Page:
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Mirai’s 1.85:1 AVC encoded Blu-ray presentation is nothing short of digital perfection, and jaw dropping perfection at that. I have very rarely seen an animated film THIS perfect before, and the use of hand drawn animation, CGI movement and attention to detail (look at the snowflakes coming down outside during the first “magical” experience and you’re sure to be amazed) is flawless. The colors are bright and cheery, with strong primary pops such as the red of Kun’s jacket, or the blue of his pants, and the use of background pastels and watercolors making for an amazing cornucopia of differing shades. Fine details are stunning, with perfect lines and edges, and the disc is about as artifact free as one could hope for. I honestly was looking for color banding or crush, or jaggies on the lines, but there was NOTHING to be seen. This is about as pristine and perfect of an image as one could possibly hope for.






Audio: :4.5stars:
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Universal gives us both a 5.1 DTS-HD MA track in English dub, as well as the original Japanese track in the same lossless encoding. Honestly, the tracks are stupidly similar in terms of dynamics, with the only real difference being the dubbing, and that is something that is of a personal choice. I personally preferred the Japanese language track, but both are equally impressive. The mix is more reserved than a typical fantasy, with dialog the center focus for large swathes of the film, but there are quite a few boisterous moments that drag the track up from it’s slumber into being a powerhouse. The surrounds are actually used quite extensively throughout the film, with the wind whipping through the giant Oak tree in Kun’s yard, to the roaring of a motorcycle, or the pounding of rain drops as Kun gets lost in the rain. The LFE is deep and guttural, adding to a wide dynamic range that can have the track whispering at one moment, to roaring along with a plane engine throbbing in the background the next.






Extras: :4stars:
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Interview with Director Mamoru Hosoda
• Japanese Cast Interviews
• Mirai at Cannes Film Festival
• The New World of Mamoru Hosoda
• Mirai in Japan
• Visiting Studio Chizu
• Mamoru Hosoda Visits Toyama Prefecture
• "My Future" by Hosoda and Voice Cast
• Trailers & TV Spots
• More trailers from GKids










Final Score: :3.5stars:

Mirai is both an incredibly deep film as well as a very accessible and simple one. The complexities lie under the surface if you know what to look for, but the general storytelling is one of a simple fantasy that will appeal to people of the older generations and younger ones alike. It really can be as complex or as simple as you want it to be, as the film doesn’t force the complexities on you, but rather allows them to be present and be analyzed for those who want to spend the time digging further than a story about a churlish child coming to grips with his baby sister. Universal and Gkids have given us a truly legendary Blu-ray disc to enjoy today, with a perfect video encode, near perfect audio AND a whole ton of extras to dig into. Highly recommended.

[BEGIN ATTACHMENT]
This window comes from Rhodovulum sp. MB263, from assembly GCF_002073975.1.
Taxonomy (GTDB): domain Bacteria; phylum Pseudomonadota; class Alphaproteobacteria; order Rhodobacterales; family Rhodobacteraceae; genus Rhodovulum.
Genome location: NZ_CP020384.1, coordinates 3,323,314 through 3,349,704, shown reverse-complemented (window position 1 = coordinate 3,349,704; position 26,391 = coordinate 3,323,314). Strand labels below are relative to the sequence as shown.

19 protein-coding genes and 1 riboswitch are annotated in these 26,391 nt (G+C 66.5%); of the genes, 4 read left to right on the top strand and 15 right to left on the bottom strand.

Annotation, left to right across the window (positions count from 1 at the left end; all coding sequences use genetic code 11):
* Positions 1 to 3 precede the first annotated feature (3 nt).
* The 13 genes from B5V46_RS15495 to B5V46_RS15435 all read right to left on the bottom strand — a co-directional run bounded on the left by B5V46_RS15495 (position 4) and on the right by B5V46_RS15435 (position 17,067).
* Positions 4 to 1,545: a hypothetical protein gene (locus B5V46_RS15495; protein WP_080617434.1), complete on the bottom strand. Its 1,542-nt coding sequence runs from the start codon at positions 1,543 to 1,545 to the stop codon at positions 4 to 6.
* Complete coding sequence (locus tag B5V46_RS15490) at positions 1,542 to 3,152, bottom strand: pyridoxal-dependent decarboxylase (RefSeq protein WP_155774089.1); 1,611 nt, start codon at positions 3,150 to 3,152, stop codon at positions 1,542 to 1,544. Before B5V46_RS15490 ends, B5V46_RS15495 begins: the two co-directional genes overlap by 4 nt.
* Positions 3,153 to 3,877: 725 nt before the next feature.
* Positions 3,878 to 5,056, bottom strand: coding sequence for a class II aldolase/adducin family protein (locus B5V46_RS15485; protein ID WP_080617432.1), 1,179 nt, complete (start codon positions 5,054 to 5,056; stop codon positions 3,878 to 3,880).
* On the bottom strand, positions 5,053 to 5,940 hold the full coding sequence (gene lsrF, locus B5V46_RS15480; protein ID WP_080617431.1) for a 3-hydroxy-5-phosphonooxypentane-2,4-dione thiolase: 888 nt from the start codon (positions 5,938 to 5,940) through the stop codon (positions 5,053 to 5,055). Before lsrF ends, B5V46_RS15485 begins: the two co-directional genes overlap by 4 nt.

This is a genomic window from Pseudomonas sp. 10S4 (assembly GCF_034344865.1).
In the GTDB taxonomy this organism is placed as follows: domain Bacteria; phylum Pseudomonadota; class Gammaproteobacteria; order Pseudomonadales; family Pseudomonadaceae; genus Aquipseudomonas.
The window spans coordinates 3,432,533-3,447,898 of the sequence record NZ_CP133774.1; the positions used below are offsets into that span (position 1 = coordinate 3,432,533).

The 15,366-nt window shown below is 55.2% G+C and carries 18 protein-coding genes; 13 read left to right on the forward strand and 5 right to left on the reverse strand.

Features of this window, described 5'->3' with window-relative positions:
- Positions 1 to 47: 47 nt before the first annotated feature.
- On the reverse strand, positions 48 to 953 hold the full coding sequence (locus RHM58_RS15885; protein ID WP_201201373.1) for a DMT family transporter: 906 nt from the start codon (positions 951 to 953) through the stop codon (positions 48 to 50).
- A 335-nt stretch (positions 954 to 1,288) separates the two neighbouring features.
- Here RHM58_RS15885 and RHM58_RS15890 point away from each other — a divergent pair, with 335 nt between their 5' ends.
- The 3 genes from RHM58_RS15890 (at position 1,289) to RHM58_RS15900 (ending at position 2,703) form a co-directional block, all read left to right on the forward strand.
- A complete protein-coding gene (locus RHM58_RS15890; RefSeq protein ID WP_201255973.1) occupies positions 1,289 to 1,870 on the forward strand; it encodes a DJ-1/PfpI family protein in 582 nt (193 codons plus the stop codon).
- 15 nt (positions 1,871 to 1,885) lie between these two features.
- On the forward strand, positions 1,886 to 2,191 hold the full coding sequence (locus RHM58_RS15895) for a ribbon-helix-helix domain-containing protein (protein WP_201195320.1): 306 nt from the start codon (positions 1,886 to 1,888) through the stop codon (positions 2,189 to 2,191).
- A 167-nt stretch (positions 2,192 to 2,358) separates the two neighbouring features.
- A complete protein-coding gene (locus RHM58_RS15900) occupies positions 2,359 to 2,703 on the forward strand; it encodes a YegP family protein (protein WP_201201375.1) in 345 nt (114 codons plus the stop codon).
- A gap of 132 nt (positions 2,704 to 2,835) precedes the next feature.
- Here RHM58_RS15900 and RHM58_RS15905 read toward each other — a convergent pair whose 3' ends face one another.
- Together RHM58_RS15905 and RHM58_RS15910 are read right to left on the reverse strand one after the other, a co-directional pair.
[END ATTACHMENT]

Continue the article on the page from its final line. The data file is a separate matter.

Technical Specifications:

Starring: Rebecca Hall, Daniel Dae Kim, John Cho, Moka Kamishiraishi, Gen Hoshino, Kumiko Aso
Directed by: Mamoru Hosoda
Written by: Mamoru Hosoda
Aspect Ratio: 1.85:1 AVC
Audio: English: DTS-HD MA 5.1, Japanese DTS-HD MA 5.1
Subtitles: English SDH, English (for Japanese language track), Spanish
Studio: Universal
Rated: PG
Runtime: 99 Minutes
Blu-ray Release Date: April 9th, 2019






Recommendation: Highly Recommended

 

tripplej

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Thanks for the review. I will get this one. :)
 

tripplej

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I finally got the chance to check this out. The entire family loved it. Great movie. I liked the back and forth (past and future) characters. Great story and how realistic it portrayed how taking care of a baby is and what it is like for the only child now being a second child is.
 
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Does the disc have any start-up trailers? I know there's bonus trailers on the disc, but is there any start-up trailers? If there is, list them. Thank you.
 

tripplej

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For me, when I put the disc in, the first thing that showed up was the menu to play the movie. No trailers prior.
 

Michael Scott

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correct, no trailers on loadup, just in the special features
 
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I know which trailers are there:Song of the Sea, Mary and the Witch's Flower, My Life as a Zucchini and Only Yesterday. Yeah, Only Yesterday was Studio Ghibli if you don't know.